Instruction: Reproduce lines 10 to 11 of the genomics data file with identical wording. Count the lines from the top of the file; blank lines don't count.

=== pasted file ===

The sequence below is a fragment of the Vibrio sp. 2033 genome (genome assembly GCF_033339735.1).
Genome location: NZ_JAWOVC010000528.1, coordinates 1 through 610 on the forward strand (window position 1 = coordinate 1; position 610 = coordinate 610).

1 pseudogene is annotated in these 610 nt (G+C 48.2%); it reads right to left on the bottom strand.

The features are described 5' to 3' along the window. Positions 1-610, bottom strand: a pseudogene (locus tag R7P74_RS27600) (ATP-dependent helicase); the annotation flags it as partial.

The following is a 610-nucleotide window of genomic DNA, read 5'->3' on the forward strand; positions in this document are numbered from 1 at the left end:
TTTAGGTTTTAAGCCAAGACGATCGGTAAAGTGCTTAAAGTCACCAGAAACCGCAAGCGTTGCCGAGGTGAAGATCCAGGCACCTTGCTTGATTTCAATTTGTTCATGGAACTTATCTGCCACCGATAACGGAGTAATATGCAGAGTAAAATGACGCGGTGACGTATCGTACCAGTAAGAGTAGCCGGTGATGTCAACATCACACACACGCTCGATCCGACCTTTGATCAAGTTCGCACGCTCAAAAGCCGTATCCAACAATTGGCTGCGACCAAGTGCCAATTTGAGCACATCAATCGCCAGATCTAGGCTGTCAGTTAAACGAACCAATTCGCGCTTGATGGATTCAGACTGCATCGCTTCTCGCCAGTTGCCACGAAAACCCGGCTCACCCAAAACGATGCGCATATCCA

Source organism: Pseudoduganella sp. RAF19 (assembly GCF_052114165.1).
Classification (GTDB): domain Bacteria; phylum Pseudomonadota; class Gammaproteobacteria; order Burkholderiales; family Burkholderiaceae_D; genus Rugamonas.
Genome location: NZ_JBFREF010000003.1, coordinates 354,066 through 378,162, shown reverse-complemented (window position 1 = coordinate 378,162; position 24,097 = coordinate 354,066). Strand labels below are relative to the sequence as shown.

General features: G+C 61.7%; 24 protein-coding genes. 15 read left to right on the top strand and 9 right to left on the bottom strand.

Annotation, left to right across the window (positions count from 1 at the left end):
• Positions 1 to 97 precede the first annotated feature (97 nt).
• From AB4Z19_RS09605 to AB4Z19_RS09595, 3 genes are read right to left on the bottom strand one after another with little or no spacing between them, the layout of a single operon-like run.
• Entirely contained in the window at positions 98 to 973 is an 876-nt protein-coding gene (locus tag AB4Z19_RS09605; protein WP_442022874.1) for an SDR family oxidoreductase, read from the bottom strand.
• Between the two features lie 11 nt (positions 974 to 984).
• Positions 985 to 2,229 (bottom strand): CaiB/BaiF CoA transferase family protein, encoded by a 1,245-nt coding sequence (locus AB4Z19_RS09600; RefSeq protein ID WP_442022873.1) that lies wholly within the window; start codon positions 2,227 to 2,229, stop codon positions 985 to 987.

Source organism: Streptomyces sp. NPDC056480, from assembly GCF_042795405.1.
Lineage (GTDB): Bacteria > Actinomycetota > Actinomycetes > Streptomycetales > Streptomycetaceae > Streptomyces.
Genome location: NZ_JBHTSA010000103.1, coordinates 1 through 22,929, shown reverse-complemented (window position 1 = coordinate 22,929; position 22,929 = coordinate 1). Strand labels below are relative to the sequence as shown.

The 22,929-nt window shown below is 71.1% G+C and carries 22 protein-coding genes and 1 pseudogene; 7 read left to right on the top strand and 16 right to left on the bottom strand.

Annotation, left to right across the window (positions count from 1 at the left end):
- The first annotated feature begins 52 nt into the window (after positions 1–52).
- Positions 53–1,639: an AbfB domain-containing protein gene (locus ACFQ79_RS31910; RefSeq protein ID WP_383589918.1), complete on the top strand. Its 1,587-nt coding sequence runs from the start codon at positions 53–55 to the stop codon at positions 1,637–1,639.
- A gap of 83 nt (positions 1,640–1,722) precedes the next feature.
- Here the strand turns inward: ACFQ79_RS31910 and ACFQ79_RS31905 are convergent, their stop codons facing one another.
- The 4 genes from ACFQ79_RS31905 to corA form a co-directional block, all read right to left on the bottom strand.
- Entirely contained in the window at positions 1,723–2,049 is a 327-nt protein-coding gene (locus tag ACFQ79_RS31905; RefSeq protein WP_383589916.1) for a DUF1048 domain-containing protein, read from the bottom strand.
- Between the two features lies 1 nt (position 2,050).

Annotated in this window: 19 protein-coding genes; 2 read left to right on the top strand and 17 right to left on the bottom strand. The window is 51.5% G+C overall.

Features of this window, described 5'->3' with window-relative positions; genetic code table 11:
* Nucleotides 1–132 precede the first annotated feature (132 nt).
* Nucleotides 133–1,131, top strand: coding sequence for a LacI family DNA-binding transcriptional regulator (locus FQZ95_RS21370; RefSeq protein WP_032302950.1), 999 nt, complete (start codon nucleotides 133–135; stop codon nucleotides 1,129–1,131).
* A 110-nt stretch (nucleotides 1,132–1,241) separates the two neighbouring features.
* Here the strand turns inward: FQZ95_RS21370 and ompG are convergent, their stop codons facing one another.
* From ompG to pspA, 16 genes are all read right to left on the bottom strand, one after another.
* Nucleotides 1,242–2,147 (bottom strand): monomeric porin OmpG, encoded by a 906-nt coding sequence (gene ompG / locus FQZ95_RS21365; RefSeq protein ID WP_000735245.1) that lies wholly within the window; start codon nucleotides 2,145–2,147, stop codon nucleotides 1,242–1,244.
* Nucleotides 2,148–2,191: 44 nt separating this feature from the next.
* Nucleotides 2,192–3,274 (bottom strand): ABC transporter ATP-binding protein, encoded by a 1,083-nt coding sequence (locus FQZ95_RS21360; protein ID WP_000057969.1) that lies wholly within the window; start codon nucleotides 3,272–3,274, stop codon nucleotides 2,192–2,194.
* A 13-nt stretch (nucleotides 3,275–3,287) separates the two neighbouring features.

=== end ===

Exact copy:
General features: G+C 61.7%; 24 protein-coding genes. 15 read left to right on the top strand and 9 right to left on the bottom strand.

Annotation, left to right across the window (positions count from 1 at the left end):